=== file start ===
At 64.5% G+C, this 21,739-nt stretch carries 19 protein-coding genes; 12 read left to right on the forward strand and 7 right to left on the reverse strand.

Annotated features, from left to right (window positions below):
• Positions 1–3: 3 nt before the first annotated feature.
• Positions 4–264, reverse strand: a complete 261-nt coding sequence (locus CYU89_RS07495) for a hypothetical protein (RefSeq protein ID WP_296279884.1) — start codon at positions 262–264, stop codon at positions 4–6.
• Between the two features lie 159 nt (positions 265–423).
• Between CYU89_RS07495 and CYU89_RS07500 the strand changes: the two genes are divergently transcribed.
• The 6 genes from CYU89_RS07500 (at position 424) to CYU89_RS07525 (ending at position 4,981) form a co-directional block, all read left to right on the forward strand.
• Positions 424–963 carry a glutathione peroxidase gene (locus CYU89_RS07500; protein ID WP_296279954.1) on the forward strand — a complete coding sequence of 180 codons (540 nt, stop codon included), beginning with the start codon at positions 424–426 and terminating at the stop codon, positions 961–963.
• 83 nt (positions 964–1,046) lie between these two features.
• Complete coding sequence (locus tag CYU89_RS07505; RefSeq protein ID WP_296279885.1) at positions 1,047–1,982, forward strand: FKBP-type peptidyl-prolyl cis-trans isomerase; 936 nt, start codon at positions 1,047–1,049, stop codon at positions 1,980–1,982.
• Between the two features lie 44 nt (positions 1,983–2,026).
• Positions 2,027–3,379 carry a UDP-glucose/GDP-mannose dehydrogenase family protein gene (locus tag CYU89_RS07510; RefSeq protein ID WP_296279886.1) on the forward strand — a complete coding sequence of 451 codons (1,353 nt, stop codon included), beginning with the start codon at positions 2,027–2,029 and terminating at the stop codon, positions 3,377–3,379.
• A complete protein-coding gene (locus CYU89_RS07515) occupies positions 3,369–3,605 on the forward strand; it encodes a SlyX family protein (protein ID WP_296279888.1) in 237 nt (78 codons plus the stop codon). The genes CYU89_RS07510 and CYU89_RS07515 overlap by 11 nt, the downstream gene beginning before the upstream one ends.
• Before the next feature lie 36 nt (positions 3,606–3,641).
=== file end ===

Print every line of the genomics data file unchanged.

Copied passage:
At 64.5% G+C, this 21,739-nt stretch carries 19 protein-coding genes; 12 read left to right on the forward strand and 7 right to left on the reverse strand.

Annotated features, from left to right (window positions below):
• Positions 1–3: 3 nt before the first annotated feature.
• Positions 4–264, reverse strand: a complete 261-nt coding sequence (locus CYU89_RS07495) for a hypothetical protein (RefSeq protein ID WP_296279884.1) — start codon at positions 262–264, stop codon at positions 4–6.
• Between the two features lie 159 nt (positions 265–423).
• Between CYU89_RS07495 and CYU89_RS07500 the strand changes: the two genes are divergently transcribed.
• The 6 genes from CYU89_RS07500 (at position 424) to CYU89_RS07525 (ending at position 4,981) form a co-directional block, all read left to right on the forward strand.
• Positions 424–963 carry a glutathione peroxidase gene (locus CYU89_RS07500; protein ID WP_296279954.1) on the forward strand — a complete coding sequence of 180 codons (540 nt, stop codon included), beginning with the start codon at positions 424–426 and terminating at the stop codon, positions 961–963.
• 83 nt (positions 964–1,046) lie between these two features.
• Complete coding sequence (locus tag CYU89_RS07505; RefSeq protein ID WP_296279885.1) at positions 1,047–1,982, forward strand: FKBP-type peptidyl-prolyl cis-trans isomerase; 936 nt, start codon at positions 1,047–1,049, stop codon at positions 1,980–1,982.
• Between the two features lie 44 nt (positions 1,983–2,026).
• Positions 2,027–3,379 carry a UDP-glucose/GDP-mannose dehydrogenase family protein gene (locus tag CYU89_RS07510; RefSeq protein ID WP_296279886.1) on the forward strand — a complete coding sequence of 451 codons (1,353 nt, stop codon included), beginning with the start codon at positions 2,027–2,029 and terminating at the stop codon, positions 3,377–3,379.
• A complete protein-coding gene (locus CYU89_RS07515) occupies positions 3,369–3,605 on the forward strand; it encodes a SlyX family protein (protein ID WP_296279888.1) in 237 nt (78 codons plus the stop codon). The genes CYU89_RS07510 and CYU89_RS07515 overlap by 11 nt, the downstream gene beginning before the upstream one ends.
• Before the next feature lie 36 nt (positions 3,606–3,641).